46 Restrictions on Student Searches (Note: This is a real big deal) No search of any body cavity of a student (mouth not a body cavity for these purposes, Penal Code Section 4030, In Law in the School, CDJ)No search involving removal or arranging student's clothing to permit visual inspection of his/her underclothes, breast, buttocks, or genitalia (Education Code Section 49050)No unreasonable searches
47 Consent Searches: Don’t Do It * * Student consent to a search will not legitimatize the lack of a reasonable suspicion.All a student needs to do following a “consent search” is say he/she felt coerced in the presence of school officials, he/she thought there was no other choice than to consent, etc., and the consent will be struck down.Even if it is determined that consent was freely given, it will not operate to validate an otherwise invalid search. Consent is not a means of legitimizing a potentially illegal and improper search (Pitasky, 1998, I.2:64) (See In re Corey L., 203 Cal. App. 3d 1020 [Cal. Ct. App. 1988]).Difference between attempting to avoid the intrusiveness of a search by asking a student to validate the facts of a reasonable suspicion (“Do you or did you not have a knife with you today?” “Were you smoking marijuana in the boys bathroom?” )Avoid“Have you done anything wrong?”“Would you mind if I search your backpack?”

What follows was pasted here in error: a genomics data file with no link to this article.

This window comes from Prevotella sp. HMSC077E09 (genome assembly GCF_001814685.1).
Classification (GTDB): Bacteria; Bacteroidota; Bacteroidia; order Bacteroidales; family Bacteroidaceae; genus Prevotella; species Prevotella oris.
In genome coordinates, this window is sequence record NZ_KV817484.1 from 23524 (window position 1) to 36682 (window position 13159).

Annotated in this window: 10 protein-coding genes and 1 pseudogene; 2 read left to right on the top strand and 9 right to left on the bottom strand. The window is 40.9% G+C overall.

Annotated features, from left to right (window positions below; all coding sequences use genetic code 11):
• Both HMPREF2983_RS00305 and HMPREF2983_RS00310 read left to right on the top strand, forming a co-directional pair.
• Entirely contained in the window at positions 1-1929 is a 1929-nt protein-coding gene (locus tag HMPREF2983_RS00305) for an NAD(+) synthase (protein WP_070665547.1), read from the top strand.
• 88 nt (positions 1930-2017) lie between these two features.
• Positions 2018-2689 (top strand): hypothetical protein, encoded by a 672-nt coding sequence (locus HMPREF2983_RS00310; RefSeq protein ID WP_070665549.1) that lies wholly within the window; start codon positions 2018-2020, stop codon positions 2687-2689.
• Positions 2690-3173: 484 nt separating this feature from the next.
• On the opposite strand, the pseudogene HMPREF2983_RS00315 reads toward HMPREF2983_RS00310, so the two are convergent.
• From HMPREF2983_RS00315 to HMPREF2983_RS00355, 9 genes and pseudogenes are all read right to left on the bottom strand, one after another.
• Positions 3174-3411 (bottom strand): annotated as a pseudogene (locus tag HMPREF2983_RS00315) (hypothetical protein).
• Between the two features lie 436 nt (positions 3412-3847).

48 Conclusion Remarks/Questions Contraband, search, and seizureSchool officials conduct searches and make seizuresSearches are preceded by a “reasonable suspicion” (justification)Searches must be reasonable; unreasonable searches are prohibited by the U.S. ConstitutionReasonable searches are limited in scope and intrusivenessSeizure of contraband and detention of students
50 CASE STUDY: FACTS Staff member saw 2 students smoking in restroom Student A admitted smoking, student B denied smokingVP searched B’s purse, found cigarettesVP looked further in the purse, found rolling papers, plastic bags, marijuana, and a substantial amount of money.VP confiscated the items and suspended student B